Background: Cranial surgical site infection is a significant cause of morbidity and mortality in hospitals. Preoperative hair shaving for cranial neurosurgical procedures is performed traditionally in an attempt to protect patients against complications from infections at cranial surgical sites. However, preoperative shaving of surgical incision sites using traditional surgical blades without properly washing the head after surgery can cause infections at surgical sites. Therefore, a rapid protocol in which the scalp remains unshaven and absorbable sutures are used for scalp closure with early postoperative shampooing is examined in this study. Methods: A retrospective comparative study was conducted from January 2008 to December 2012. A total of 2,641 patients who underwent unshaven cranial surgery with absorbable sutures for scalp closure were enrolled in this study. Data of 1,882 patients who underwent surgery with the traditional protocol from January 2005 to December 2007 were also analyzed for comparison. Results: Of 2,641 patients who underwent cranial surgery with the rapid protocol, all but 2 (0.07%) patients experienced satisfactory wound healing. Of 1,882 patients who underwent cranial surgery with the traditional protocol, 3 patients (0.15%) had infections. Each infection occurred at the superficial incisional surgical site. Conclusion: Unshaven cranial surgery using absorbable sutures for scalp closure with early postoperative shampooing is safe and effective in the cranial neurosurgery setting. This protocol has a positive psychological effect. It can help patients accept neurosurgical procedures and improve their self-image after the operation.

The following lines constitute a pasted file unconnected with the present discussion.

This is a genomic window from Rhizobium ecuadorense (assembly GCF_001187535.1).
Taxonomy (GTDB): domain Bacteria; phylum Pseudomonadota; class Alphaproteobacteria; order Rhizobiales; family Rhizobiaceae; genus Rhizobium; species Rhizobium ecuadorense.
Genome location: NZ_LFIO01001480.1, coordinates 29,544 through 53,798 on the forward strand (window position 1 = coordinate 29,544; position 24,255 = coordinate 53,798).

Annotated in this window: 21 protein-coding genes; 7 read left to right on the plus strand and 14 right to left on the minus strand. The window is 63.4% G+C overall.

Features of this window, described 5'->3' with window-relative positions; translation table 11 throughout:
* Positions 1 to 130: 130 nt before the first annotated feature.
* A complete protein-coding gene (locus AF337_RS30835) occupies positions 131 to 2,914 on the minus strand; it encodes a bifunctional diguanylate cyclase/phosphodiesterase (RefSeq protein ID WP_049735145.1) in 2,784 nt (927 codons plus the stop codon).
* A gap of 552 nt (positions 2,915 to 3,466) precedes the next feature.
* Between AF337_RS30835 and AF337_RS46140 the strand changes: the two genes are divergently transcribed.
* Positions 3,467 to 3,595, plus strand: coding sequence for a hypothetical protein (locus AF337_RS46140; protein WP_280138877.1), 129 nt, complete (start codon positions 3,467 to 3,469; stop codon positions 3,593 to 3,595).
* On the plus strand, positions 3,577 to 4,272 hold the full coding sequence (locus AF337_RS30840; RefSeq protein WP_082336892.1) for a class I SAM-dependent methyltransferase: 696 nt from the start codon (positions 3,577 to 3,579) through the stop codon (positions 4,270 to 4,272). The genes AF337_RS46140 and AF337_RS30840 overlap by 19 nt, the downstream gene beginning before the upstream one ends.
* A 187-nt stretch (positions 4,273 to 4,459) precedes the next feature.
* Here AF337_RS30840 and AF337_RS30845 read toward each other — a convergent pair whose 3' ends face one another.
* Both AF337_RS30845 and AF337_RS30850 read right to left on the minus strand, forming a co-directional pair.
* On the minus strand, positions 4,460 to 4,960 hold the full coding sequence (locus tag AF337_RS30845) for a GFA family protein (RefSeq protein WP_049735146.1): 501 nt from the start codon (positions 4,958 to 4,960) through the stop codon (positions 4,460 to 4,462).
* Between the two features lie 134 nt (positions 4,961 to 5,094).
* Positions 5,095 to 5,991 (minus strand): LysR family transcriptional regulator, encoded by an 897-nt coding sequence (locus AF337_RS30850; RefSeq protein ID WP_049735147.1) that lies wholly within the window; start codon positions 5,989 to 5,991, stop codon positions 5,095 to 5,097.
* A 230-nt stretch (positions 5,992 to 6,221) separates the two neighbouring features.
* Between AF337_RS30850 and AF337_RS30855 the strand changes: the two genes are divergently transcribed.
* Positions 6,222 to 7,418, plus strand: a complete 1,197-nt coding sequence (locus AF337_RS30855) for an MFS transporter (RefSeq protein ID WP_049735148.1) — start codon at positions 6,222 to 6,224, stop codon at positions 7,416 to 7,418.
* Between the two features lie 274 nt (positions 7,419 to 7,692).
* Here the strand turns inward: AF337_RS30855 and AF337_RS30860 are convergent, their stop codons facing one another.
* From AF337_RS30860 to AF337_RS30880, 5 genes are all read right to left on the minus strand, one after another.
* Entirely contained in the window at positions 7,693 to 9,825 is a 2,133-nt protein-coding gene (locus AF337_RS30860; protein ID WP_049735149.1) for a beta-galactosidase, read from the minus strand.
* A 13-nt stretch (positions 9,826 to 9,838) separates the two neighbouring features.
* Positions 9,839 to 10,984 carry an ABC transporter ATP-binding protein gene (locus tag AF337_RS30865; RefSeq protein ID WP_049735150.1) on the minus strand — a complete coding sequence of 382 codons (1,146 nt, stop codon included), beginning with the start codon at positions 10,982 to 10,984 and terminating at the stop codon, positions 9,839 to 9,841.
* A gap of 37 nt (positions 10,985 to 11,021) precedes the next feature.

McClelland S, Hall W: Postoperative central nervous system infection: incidence and associated factors in 2,111 neurosurgical procedures. Clin Infect Dis 2007;45:55-59.
Braun V, Richter HP: Shaving the hair - is it always necessary for cranial neurosurgical procedures? Acta Neurochair 1995;135:84-86.
Gil Z, Cohen JT, Spektor S, Fliss DM: The role of hair shaving in skull base surgery. Otolaryngol Head Neck Surg 2003;128:43-47.
Kjonniksen I, Andersen BM, Sondenaa VG, Segadal L: Preoperative hair removal - a systematic literature review. AORN J 2002;75:928-938.
Alexander JW, Fischer JE, Boyajian M, Palmquist J, Morris MJ: The influence of hair removal methods on wound infections. Arch Surg 1983;11:347-352.